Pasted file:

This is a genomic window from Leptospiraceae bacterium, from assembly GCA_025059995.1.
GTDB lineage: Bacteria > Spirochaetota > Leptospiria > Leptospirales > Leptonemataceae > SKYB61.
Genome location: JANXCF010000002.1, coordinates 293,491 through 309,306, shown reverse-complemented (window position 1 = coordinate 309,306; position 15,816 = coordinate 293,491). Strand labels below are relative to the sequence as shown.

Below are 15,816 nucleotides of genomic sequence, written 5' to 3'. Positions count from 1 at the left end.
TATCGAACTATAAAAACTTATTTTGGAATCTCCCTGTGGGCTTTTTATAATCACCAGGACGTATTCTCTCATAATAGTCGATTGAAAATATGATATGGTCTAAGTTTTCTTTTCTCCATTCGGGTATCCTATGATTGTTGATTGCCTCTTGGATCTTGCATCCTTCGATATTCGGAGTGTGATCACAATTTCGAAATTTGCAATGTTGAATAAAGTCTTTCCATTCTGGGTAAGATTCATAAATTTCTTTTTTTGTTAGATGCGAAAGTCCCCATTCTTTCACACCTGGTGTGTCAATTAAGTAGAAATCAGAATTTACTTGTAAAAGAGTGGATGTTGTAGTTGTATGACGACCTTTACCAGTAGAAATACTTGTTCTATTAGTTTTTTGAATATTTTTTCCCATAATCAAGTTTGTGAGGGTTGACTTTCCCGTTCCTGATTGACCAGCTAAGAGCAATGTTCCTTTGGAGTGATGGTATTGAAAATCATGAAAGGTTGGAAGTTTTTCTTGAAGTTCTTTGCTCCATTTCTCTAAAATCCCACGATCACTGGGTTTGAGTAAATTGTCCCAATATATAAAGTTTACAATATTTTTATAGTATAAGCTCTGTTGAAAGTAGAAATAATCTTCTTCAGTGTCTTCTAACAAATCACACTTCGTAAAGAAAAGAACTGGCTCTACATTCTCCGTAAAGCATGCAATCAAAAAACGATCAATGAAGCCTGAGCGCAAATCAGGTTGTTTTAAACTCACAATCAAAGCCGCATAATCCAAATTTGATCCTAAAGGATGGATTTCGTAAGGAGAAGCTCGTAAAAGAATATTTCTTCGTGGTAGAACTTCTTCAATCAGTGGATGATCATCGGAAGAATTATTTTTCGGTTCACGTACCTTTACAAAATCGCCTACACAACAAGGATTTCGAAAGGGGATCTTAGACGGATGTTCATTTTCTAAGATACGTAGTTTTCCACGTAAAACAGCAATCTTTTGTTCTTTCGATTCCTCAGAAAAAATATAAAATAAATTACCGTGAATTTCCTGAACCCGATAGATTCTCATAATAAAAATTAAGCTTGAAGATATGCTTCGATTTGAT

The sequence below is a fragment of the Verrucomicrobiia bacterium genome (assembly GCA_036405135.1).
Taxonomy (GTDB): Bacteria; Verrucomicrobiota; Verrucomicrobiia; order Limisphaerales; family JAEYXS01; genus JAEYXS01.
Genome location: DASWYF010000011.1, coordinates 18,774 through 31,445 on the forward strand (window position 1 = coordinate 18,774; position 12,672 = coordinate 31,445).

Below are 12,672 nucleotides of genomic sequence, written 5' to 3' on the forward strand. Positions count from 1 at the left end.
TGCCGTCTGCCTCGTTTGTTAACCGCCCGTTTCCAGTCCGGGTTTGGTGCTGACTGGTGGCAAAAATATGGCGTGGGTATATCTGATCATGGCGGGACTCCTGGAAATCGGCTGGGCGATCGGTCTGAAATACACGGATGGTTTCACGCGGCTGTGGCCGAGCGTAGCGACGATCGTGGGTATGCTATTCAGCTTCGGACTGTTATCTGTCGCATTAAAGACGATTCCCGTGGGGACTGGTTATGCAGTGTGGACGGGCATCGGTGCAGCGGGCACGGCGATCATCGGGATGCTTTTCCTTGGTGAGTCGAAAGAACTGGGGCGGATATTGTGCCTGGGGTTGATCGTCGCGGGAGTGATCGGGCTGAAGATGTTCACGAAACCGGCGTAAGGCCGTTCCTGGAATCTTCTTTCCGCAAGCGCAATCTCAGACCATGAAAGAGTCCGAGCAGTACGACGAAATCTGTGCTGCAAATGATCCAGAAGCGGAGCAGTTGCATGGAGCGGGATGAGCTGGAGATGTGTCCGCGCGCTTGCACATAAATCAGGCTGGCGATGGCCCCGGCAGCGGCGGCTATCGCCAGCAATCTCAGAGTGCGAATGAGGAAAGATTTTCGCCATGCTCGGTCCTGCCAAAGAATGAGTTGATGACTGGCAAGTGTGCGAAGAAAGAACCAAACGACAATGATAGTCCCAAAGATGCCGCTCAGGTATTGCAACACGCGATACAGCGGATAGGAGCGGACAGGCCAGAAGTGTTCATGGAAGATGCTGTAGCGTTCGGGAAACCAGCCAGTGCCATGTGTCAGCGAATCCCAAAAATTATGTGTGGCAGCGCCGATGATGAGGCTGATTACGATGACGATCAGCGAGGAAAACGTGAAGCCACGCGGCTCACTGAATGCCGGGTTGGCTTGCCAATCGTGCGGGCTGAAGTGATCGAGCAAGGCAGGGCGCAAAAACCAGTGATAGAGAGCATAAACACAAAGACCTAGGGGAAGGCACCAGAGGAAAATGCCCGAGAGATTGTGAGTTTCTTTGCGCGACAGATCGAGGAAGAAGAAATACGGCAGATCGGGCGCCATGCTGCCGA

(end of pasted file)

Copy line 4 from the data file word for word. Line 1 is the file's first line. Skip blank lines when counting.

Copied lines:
Below are 15,816 nucleotides of genomic sequence, written 5' to 3'. Positions count from 1 at the left end.